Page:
The US military dispenses billions of dollars to foreign forces
each year. Pentagon says the investment boosts diplomatic leverage,
citing the Egypt crisis. Critics say it does little to advance US
Each September, 130 troops from more than 90 countries begin nine
months of military instruction at the US Army Command and General
Staff College in Fort Leavenworth, Kan. They make field trips to
economically blighted neighborhoods and to the Truman Presidential
Library, to learn about the integration of the American military.
"What we're trying to get them to see from the outset is
openness, accepting responsibility for government or institutional
errors of the past," says Jim Fain, director of CGSC's international
military student division. This training of foreign officers makes
up an important portion of the military ASSISTANCE the Pentagon
extends to American allies.
Yet this assistance is now under close scrutiny as US-trained
militaries have been used by some of those allies to try to suppress
democratic uprisings by their people.
Given that unpleasant reality, plus the fact that the Pentagon
spends billions of dollars a year in foreign military aid, both the
public and defense analysts are asking anew: What can the American
military reasonably expect for giving such support?
"We have to look at whether [US military aid] even succeeds in
giving us benefits," says Christopher Preble, author of "The Power
Problem: How American Military Dominance Makes Us Less Safe, Less
Prosperous, and Less Free." Less ambiguous, he adds, are the costs:
"what we have paid - in tangible dollars, and in terms of our
The Pentagon, not surprisingly, hopes for a big return on its
investment: a bulwark against communism during the cold war, for
example, and against terrorist extremists after 9/11. The hard truth
is that such aid is, at best, a lever that can be used to try to
push a strategic ally - say, Pakistan, Turkey, Egypt, or Yemen - to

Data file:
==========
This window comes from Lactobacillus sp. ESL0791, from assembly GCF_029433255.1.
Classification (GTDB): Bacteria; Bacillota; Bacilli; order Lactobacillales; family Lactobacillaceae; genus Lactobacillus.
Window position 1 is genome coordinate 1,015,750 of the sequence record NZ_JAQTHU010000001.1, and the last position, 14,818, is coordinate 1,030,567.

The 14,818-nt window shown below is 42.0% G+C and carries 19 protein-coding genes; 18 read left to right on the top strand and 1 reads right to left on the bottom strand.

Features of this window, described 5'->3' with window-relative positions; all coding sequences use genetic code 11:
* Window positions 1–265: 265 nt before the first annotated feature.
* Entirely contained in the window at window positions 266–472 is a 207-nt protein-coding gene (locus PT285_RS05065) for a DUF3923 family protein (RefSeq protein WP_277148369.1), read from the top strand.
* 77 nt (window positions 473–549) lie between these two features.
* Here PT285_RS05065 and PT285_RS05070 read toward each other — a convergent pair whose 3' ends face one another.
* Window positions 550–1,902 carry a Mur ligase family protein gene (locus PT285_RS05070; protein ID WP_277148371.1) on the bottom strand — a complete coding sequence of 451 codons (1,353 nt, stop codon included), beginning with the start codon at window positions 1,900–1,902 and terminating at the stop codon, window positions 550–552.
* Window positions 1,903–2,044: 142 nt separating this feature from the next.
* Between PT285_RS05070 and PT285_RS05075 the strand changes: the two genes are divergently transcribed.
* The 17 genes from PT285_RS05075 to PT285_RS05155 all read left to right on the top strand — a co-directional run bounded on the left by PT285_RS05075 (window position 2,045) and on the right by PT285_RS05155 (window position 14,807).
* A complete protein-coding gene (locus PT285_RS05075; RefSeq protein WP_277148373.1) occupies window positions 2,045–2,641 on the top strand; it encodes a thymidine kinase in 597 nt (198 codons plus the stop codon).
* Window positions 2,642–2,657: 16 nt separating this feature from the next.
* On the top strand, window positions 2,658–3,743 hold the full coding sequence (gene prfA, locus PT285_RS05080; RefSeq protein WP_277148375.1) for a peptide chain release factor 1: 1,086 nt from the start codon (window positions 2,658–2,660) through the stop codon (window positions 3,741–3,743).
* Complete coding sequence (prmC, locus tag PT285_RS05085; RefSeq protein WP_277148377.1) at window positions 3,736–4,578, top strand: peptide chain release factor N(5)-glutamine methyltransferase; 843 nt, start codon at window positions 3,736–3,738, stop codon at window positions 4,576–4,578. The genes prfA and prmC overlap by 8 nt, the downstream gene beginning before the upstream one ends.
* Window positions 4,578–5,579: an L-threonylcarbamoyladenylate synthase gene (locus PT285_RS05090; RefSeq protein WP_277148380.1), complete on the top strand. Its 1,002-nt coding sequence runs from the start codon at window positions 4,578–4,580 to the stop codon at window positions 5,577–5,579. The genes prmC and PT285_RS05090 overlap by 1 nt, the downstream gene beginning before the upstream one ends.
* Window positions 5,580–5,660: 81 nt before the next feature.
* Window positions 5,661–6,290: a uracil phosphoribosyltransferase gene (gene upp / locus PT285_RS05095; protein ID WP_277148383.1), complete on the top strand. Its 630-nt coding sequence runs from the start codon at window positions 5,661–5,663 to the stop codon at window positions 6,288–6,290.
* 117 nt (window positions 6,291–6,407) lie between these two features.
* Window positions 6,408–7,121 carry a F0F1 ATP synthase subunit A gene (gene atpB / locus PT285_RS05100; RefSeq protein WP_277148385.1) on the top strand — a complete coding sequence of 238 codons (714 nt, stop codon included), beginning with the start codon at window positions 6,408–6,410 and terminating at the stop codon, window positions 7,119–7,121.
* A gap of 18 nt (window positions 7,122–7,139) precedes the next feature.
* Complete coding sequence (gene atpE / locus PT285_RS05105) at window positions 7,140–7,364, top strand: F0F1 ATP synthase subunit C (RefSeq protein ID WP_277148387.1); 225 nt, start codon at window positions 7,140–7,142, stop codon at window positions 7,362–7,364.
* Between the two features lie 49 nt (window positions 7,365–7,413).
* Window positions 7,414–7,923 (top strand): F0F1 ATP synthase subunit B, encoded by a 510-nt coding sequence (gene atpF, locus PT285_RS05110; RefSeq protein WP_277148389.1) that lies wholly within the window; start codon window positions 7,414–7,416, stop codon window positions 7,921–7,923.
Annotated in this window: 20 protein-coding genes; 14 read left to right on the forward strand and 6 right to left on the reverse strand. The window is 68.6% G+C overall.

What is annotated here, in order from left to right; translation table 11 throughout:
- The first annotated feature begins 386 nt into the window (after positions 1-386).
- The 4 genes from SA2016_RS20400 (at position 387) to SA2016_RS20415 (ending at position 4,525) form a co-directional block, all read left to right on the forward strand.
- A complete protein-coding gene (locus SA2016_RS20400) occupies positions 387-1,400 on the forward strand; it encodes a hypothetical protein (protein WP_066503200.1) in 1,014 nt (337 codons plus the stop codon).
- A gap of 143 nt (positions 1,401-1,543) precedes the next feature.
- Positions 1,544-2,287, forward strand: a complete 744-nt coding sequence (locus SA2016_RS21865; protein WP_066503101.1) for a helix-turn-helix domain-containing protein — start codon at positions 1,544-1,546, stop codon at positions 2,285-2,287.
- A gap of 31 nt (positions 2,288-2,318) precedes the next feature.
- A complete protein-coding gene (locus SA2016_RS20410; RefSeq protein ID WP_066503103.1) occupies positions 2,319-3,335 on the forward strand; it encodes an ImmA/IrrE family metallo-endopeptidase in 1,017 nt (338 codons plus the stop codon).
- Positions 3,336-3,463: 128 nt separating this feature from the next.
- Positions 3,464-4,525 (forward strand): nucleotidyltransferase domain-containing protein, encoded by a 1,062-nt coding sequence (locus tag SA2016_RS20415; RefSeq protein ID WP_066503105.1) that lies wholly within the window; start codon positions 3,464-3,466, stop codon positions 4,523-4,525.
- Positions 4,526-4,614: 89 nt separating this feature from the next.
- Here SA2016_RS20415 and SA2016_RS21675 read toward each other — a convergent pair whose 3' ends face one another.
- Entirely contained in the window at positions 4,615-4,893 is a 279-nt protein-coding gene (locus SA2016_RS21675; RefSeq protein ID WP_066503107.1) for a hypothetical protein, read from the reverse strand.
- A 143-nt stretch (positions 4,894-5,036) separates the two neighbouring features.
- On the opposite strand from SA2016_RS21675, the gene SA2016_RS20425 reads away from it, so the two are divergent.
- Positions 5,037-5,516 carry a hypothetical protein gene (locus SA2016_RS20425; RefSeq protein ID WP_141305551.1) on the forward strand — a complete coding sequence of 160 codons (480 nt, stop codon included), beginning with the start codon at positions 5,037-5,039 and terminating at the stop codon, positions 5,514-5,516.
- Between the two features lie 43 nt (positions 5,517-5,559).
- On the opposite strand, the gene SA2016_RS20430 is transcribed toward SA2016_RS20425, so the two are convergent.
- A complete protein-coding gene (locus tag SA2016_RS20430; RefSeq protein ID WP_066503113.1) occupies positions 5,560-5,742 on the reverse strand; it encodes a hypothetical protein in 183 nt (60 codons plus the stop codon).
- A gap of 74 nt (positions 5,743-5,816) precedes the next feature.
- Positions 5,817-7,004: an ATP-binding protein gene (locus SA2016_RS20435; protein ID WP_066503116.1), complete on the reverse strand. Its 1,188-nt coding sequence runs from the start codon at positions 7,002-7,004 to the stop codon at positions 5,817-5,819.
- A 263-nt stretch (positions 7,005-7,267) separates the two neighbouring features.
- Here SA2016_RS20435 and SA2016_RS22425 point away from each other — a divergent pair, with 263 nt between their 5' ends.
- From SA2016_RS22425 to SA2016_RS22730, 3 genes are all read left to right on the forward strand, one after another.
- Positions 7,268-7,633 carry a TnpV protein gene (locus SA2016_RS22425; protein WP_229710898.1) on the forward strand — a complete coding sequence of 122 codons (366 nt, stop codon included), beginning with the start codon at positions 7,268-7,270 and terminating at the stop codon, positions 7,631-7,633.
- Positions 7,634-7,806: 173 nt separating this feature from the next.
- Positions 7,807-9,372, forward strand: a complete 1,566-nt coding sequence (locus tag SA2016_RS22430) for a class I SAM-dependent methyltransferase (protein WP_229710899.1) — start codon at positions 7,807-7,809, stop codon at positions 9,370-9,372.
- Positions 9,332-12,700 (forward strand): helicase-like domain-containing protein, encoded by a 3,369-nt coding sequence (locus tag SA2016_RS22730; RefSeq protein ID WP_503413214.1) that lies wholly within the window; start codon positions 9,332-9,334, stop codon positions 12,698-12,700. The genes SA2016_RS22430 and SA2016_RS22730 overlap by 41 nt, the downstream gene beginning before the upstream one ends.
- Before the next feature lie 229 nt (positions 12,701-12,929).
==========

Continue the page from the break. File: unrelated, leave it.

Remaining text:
take greater account of US wishes than it might otherwise, many
defense analysts say. And it doesn't always work, they caution.
"The expectation has always been that countries that receive US
military aid and training will be bulwarks of stability and will
further US interests in a particular country or region," says Ted
Galen Carpenter, vice president for foreign-policy studies at the
libertarian CATO Institute. "Those expectations have often proved
If military aid buys less influence than the Pentagon imagines,
it can still have value. During the recent uprising in Egypt,
Pentagon leaders urged their Egyptian counterparts to exercise
restraint against protesters - and they did (though perhaps for
reasons of their own). Moreover, US law requires that aid be cut off
if the recipient nation is using it to commit human rights
violations - another leverage point.
"When you have personal relationships with very senior officers,
at times of crisis it gives you an ability to communicate easily,"
says Joseph Englehardt, a retired US Army colonel who served as US
defense attache in Cairo and Tehran in the 1970s.
Gen. James Mattis, head of the command responsible for the
Pentagon's operations in the Middle East, emphasized this point in
testimony before the Senate Armed Services Committee Wednesday,
noting that exchange programs, such as those at Fort Leavenworth,
provide the US military common cultural touchstones--with Egyptian
military officers who have completed these programs, for example--
that are strategically important to the Pentagon. He attributed the
ethical behavior of the Egyptian military to the time they spent in
US military war colleges. He added in his testimony that "it is
worth looking into" expanding such programs.
Still, there's no guarantee that billions in US military aid will
count with a foreign government when push comes to shove. …